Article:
Kenya: Police must be held accountable for brutality against protesters

Kenya: Police must be held accountable for brutality against protesters - Civic Space

ARTICLE 19 Eastern Africa condemns the police brutality against peaceful protesters responding to Kenya’s new Finance Bill, which began in Nairobi County on 18 June. During the protests, police used water canons, batons and teargas to disperse protesters and arrested 335 human rights defenders, journalists, lawyers and civilians. By 19 and 20  June, the protests had spread to other counties across the country, including Mombasa, Kisumu, Nakuru, Garissa, Nyeri, Kakamega, Laikipia, and Eldoret. To ensure the accountability of the security sector, ARTICLE 19 Eastern Africa calls on the Independent Policing Authority (IPOA) to take action against police officers who used excessive force. 


In June each year, the Kenyan government prepares and presents to parliament a proposed Finance Bill, which is then subjected to public debate. The 2024 Finance Bill was read on 13 June, though it had been published weeks earlier. Many Kenyans have expressed dissatisfaction with the bill, calling for it to be amended or entirely re-drafted, mainly in response to proposals for increased taxation. People took part in protests to urge Members of Parliament not to pass the bill in its entirety. The peaceful protests, linked to the #FreeToProtest, #RejectFinanceBill2024 and #OccupyParliament protests online, were a way for ordinary people to have their voices heard and express their opinions, especially at a time when they feel marginalised, disenfranchised, and when their rights have been infringed. The protests have also garnered the support of the younger generation, known as Generation Z.

‘The government must facilitate people’s right to protest, an important way for citizens to express themselves and participate in governance processes,’ said Mugambi Kiai, ARTICLE 19 Eastern Africa Regional Director.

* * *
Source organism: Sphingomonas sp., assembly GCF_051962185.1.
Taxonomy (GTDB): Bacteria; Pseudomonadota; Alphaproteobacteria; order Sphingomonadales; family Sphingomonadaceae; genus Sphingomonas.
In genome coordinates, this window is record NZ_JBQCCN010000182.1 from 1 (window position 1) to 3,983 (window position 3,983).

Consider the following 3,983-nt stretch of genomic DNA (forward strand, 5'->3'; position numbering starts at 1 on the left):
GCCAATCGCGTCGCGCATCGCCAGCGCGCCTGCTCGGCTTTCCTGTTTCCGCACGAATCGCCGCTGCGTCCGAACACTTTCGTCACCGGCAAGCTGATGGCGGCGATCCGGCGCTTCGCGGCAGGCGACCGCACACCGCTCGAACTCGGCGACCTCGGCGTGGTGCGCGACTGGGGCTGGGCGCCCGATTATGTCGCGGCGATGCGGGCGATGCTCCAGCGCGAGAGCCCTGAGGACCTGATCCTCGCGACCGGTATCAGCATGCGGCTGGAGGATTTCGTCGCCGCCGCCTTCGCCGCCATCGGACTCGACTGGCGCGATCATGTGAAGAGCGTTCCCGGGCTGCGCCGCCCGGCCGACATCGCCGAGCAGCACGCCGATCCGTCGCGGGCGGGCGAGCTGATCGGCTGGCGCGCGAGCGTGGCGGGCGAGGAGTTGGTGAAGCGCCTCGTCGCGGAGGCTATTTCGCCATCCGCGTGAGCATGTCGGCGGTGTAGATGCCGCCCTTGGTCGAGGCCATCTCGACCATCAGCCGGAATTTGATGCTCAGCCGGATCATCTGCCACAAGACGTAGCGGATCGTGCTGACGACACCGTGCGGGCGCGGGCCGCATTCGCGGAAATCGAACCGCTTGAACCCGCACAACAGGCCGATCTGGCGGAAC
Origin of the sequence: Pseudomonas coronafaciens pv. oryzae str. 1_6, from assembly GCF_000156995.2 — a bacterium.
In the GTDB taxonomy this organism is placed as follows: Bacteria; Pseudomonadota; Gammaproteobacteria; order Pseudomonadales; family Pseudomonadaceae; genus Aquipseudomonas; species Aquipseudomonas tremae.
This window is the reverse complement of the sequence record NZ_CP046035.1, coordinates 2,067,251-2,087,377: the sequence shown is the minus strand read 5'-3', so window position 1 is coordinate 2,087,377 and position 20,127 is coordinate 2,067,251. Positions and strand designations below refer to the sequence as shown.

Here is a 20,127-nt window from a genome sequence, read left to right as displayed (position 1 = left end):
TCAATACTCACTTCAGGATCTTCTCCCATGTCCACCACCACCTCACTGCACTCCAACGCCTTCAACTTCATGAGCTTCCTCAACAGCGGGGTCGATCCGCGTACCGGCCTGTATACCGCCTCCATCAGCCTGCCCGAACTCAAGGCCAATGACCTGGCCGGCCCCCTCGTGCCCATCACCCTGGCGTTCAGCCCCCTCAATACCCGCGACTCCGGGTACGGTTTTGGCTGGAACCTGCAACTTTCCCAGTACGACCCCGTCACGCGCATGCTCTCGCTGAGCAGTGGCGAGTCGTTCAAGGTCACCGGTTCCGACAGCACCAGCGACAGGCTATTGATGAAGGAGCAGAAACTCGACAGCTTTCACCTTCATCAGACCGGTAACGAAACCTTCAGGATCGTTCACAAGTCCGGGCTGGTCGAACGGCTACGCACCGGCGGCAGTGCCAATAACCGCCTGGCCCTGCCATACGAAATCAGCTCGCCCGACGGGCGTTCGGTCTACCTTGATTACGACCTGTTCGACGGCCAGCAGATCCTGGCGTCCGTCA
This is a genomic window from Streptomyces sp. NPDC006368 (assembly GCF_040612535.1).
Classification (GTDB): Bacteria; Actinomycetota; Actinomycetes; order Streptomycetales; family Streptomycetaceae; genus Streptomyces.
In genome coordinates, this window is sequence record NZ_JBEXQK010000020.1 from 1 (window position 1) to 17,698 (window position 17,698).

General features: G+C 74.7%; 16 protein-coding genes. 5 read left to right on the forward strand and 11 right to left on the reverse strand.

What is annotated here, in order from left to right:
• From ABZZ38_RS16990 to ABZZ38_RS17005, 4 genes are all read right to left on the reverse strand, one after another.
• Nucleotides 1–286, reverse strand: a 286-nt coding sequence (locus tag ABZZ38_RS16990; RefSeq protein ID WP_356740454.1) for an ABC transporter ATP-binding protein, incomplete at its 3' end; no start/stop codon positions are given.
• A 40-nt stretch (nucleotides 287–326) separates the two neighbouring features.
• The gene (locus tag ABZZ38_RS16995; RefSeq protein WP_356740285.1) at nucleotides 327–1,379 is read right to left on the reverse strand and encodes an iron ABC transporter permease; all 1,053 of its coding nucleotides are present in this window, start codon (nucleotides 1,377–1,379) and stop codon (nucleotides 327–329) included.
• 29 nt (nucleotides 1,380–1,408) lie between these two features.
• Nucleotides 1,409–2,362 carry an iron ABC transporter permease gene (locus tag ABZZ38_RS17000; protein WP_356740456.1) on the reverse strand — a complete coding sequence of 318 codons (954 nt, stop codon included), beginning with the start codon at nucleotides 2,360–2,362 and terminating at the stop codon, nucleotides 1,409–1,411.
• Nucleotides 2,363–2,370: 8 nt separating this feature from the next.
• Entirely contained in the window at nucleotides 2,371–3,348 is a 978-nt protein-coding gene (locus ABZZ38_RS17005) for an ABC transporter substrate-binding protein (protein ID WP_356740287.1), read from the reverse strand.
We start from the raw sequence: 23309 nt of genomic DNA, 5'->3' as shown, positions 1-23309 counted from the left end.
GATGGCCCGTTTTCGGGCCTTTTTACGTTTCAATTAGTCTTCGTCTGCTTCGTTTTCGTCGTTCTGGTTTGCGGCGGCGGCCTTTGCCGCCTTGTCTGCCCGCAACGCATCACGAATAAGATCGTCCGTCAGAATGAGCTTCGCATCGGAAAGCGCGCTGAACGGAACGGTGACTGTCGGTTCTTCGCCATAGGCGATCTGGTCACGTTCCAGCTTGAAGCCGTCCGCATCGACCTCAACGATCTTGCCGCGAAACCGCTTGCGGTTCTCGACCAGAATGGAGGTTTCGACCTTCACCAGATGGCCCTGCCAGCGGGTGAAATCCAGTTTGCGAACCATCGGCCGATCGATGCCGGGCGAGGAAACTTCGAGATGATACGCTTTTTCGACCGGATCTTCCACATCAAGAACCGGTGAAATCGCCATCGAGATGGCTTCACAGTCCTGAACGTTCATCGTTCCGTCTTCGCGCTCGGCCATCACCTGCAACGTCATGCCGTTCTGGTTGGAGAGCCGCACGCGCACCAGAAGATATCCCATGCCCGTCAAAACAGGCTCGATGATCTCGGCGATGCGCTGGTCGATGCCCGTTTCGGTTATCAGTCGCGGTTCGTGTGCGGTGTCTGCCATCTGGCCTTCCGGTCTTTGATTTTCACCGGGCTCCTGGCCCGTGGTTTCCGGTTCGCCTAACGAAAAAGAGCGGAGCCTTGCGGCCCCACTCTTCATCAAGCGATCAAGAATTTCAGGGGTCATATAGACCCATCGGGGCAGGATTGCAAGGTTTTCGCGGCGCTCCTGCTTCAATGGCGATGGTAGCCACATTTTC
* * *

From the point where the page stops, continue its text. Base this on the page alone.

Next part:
ARTICLE 19’s #FreeToProtest campaign is active across the country, working with partners to protect Article 37 of the Constitution of Kenya (CoK), which expressly provides for the Right to Peacefully Assembly and Petition. This is in line with international and regional human rights frameworks that Kenya is a party to, including Articles 19 and 21 of the International Covenant on Civil and Political Rights, as well as the African Charter on Human and Peoples’ Rights. Freedom of expression through protests is the freedom for us all to express ourselves: it is the right to speak, to be heard, and to participate in political, artistic, and social life. 

‘ARTICLE 19 will continue to advocate for a human rights-based approach to public order management and policing of protests,’ added Mugambi. 

ARTICLE 19 Eastern Africa calls on the police to stop criminalisation of the right to protest. Specifically, they must cease all heavy-handed tactics and stop targeting peaceful protesters and government critics.  Action must be taken against all law enforcement personnel involved in the brutality and torture of protesters, advocates and journalists who took part in the protests in June 2024.

For more information please Contact Mugambi Kiai  at [email protected] or Catherine Mbui, [email protected]